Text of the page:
Here we are again waxing nostalgic for the days when graffiti scrawled on a bathroom wall or words whispered in a high school hallway were the most common threat to a teen's reputation.|
As many a responsible grownup who once found themselves in such circumstances will tell you, there is life after a bad high school reputation. But that may no longer be the case thanks to the explosion of technology and social media, where a single moment's indiscretion can stain a life forever.
That's been on our minds thanks to two stories in the news last week: one in the Quad-Cities, and the other, far more heinous, originating in Steubenville, Ohio.
First, here at home, we learned that high school boys were trading nude pictures of female students via cell phone. The matter was brought to the attention of police -- and we pray parents who are paying attention -- by Moline schools. We applaud school leaders for treating the situation with the seriousness it deserves, and for promising to do more. "We will sit down and talk to the police department and brainstorm and see what else we can do from a student-education and a parent-education perspective," said superintendent David Moyer.
We hope that discussion extends far beyond a single school district's boundaries. Indeed, this episode wasn't confined to the Moline district. Neither did the exchanges of pictures happen during school hours, yet Moline school officials wisely are seizing the chance to confront the sometimes terrible consequences of placing unfathomably far-reaching technology in the hands of young people not yet mature enough to make smart choices.
We wish we could beat it into kids' heads that in cyberspace nothing is ever dead. Ask young adults who tried to get into a great college or land that sought-after job what they think about "innocent" Facebook postings after a Google search cost them that job or that college admission.
As the Washington Post's Kathleen Parker noted in a column Sunday, "Endowed with miraculous gadgetry and fingertip technology that allow reflex to triumph over reason, millions of young people today have the power to parlay information without the commensurate responsibility that comes with age, experience and, inevitably, pain.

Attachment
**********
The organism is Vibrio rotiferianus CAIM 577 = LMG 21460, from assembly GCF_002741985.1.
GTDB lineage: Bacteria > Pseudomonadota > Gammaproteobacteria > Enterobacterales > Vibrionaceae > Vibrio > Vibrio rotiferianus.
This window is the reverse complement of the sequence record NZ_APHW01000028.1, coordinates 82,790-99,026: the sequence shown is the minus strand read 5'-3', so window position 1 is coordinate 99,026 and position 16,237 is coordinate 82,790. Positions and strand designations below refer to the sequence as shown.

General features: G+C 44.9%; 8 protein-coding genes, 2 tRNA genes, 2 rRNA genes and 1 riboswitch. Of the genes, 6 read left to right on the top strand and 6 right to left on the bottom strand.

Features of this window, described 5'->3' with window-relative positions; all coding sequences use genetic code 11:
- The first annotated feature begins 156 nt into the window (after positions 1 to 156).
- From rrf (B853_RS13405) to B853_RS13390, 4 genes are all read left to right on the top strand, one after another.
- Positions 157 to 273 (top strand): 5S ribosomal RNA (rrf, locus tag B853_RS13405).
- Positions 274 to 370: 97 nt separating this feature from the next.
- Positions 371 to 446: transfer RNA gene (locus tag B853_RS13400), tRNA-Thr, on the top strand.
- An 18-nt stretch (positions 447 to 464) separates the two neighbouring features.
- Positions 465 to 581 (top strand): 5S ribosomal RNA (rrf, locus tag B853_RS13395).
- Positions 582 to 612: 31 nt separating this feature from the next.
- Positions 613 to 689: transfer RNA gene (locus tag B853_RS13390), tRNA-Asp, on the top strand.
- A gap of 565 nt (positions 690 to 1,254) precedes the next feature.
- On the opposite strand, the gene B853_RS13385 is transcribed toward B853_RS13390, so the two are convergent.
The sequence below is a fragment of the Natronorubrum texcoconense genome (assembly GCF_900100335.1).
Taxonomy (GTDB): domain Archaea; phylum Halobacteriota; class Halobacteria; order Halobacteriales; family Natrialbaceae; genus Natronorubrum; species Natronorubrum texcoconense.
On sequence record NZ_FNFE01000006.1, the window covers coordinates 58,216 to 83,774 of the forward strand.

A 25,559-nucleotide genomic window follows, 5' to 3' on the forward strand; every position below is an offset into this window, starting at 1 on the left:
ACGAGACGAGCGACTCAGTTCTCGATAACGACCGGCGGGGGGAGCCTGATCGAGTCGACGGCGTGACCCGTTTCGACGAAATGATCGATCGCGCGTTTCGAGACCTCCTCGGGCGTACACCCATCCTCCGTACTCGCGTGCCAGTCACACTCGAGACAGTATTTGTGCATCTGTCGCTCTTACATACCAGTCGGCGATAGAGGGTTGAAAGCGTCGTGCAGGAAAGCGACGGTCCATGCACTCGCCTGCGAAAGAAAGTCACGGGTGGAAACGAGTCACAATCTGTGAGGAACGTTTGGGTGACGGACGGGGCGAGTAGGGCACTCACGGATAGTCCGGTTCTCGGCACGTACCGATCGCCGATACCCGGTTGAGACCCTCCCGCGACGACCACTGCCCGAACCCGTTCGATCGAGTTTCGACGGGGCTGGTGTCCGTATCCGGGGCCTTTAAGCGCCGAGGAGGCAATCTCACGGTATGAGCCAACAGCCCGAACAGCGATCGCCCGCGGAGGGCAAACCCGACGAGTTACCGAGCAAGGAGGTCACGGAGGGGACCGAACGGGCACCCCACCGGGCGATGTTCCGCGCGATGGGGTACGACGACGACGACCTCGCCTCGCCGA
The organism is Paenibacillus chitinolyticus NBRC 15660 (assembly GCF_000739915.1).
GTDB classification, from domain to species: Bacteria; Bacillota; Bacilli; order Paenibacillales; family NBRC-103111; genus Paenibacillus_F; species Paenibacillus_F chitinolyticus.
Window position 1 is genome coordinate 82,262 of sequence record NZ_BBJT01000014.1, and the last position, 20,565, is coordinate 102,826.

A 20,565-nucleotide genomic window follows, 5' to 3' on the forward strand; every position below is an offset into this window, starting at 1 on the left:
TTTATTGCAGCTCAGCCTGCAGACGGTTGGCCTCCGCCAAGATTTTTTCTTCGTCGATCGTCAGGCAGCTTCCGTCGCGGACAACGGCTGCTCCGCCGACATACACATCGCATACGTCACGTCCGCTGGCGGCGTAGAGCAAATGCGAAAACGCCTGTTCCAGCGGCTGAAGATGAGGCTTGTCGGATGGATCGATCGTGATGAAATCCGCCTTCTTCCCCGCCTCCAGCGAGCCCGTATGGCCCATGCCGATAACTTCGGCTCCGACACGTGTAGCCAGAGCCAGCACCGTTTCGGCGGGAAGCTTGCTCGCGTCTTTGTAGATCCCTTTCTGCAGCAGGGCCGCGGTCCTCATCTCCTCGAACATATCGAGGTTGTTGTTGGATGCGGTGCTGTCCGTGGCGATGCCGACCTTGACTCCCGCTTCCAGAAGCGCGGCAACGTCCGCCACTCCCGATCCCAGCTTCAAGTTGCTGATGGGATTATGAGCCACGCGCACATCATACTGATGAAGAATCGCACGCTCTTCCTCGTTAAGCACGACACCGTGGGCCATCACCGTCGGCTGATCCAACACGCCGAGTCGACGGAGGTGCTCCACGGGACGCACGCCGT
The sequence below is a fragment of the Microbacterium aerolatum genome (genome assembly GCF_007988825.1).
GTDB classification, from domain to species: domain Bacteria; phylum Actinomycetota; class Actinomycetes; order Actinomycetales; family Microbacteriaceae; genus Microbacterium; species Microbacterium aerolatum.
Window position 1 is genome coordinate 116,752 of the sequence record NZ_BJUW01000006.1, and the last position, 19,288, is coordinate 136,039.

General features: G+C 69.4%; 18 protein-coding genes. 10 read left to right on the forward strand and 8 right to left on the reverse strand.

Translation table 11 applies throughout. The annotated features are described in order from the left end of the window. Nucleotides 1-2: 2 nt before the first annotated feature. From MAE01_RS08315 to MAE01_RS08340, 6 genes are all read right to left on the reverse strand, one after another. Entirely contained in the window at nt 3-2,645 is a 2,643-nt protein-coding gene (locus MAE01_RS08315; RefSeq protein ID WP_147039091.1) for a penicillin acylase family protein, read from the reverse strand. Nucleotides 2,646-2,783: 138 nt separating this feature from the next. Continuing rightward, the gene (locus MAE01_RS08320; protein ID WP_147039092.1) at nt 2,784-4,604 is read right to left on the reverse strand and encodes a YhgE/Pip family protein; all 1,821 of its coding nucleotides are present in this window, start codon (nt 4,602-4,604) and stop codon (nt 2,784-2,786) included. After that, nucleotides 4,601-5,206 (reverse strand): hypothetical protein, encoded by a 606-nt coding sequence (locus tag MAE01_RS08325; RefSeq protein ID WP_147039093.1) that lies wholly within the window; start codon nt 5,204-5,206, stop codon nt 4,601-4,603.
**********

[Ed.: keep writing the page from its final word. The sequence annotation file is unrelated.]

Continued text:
"The ease of cellphone photography and videography promotes a certain removal from circumstances, thrusting all into the bystander mode that leads to a massive shirking of responsibility and perhaps even a lack of cognitive awareness of one's own part in the moment."
Ms. Parker was writing about a terrible Ohio gang rape by high school student athletes, which generated photos of the passed out drunk Virginia high school girl. She was used for sport, not just by her rapists, but all those who "enjoyed" her violation on social media. Ms. Parker was examining the impact of the Internet on what psychologists call the "bystander effect". In a nutshell that means, the more people who view a wrong, the less likely any of them are to act to stop it. Indeed, police believe that many saw those Q-C nude photos, but apparently only one teen came forward to tell authorities about them.
Teaching kids why sexting is wrong is only part of the job. We must also convince teens that they have a responsibility to stop such wrongs when they see them. In a caring and civil society there are no disinterested bystanders.
Neither of those jobs is easy, of course. And despite what many think, protecting our kids' on the Internet and outside the classroom is NOT the sole responsibility of schools, which we already ask to do far more than we should.
Schools can and should lead. And districts like Moline do. But that's not enough.
"We are trying to educate them to make good decisions and to pause before they send things," said Moline High School Principal Dan McGuire. "A lot of people have expectations of the school dealing with such issues, but we are all responsible, communitywise, for the well-being of our kids."
It is the responsibility of all of us to seize this teaching moment and begin the discussion with the teens we know today.
We all can help ensure that a single stupid decision does not destroy a young life forever.
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